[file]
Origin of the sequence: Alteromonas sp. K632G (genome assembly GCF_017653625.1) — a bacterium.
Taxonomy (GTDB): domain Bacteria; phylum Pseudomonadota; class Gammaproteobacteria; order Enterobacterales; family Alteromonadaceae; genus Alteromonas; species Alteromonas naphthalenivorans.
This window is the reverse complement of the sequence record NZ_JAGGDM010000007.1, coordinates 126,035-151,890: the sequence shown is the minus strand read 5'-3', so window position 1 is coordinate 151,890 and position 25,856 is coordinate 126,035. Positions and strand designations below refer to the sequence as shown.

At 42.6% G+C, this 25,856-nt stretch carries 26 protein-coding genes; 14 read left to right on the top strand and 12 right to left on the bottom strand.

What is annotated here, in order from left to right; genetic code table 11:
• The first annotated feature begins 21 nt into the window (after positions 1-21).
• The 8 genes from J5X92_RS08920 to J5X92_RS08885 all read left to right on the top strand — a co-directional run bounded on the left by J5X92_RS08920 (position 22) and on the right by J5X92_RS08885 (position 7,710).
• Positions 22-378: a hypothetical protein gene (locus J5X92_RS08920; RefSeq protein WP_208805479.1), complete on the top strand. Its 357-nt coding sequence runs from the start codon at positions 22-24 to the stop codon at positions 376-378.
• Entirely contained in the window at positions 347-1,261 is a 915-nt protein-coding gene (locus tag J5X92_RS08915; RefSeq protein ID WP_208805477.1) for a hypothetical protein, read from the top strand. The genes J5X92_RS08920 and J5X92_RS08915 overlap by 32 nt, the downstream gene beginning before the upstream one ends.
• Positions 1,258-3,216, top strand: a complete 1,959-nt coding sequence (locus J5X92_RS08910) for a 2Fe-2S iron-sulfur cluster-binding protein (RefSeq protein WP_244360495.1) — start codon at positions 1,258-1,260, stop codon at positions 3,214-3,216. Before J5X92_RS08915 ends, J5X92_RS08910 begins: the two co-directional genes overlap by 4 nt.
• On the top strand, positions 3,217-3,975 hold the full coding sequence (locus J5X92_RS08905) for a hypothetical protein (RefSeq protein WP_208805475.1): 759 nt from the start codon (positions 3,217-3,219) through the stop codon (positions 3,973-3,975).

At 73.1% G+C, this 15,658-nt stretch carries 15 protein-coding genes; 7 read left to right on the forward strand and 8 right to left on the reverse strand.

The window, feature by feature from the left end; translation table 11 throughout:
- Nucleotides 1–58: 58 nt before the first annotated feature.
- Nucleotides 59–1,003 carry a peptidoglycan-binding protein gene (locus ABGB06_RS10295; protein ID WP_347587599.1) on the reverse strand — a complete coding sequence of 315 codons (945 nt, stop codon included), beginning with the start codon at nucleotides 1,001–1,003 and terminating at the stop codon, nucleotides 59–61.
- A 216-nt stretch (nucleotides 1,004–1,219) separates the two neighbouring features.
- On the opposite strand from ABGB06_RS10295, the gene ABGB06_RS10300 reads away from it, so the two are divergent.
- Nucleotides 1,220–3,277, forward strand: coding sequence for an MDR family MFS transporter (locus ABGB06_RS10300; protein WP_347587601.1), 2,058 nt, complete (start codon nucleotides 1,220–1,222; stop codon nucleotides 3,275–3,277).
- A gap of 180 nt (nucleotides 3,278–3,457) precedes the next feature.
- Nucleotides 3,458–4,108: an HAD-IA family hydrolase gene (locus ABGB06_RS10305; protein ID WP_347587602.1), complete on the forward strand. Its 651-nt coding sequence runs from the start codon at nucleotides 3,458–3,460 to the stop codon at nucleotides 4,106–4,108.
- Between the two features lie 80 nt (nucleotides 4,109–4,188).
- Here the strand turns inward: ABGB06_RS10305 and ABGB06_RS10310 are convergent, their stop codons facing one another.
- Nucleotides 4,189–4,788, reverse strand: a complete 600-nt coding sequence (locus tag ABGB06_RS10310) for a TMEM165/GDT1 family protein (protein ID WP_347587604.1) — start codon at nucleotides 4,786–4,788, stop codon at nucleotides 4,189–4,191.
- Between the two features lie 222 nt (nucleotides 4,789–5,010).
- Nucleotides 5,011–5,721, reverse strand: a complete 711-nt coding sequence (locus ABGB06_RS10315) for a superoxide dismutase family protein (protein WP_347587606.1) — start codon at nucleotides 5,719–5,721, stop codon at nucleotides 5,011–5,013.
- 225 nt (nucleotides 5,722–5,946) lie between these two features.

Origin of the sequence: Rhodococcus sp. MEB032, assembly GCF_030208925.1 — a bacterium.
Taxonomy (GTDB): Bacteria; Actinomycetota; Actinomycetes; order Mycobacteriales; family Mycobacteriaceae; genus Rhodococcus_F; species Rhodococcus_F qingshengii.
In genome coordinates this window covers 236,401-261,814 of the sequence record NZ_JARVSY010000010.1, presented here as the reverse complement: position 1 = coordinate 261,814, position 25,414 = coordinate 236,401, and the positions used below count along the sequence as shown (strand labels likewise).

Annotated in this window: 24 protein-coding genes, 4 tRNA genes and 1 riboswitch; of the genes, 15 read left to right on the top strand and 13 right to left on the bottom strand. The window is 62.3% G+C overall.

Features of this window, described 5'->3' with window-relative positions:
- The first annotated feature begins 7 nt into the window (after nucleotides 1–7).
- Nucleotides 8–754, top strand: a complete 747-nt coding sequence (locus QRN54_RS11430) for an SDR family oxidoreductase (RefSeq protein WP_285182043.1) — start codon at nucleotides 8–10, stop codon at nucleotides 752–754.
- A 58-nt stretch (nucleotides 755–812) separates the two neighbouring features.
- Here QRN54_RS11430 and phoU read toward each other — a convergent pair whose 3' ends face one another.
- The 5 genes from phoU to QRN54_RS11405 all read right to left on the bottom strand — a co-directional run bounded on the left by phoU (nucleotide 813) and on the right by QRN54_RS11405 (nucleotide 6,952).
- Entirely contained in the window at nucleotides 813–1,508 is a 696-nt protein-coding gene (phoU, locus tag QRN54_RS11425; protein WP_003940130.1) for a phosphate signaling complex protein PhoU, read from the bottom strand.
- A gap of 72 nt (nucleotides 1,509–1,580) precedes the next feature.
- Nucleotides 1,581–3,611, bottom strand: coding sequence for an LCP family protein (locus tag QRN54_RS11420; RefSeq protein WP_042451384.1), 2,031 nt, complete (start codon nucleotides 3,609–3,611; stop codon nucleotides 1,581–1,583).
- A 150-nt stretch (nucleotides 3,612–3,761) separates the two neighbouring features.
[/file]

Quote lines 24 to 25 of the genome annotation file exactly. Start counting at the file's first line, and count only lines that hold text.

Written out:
- Between the two features lie 222 nt (nucleotides 4,789–5,010).
- Nucleotides 5,011–5,721, reverse strand: a complete 711-nt coding sequence (locus ABGB06_RS10315) for a superoxide dismutase family protein (protein WP_347587606.1) — start codon at nucleotides 5,719–5,721, stop codon at nucleotides 5,011–5,013.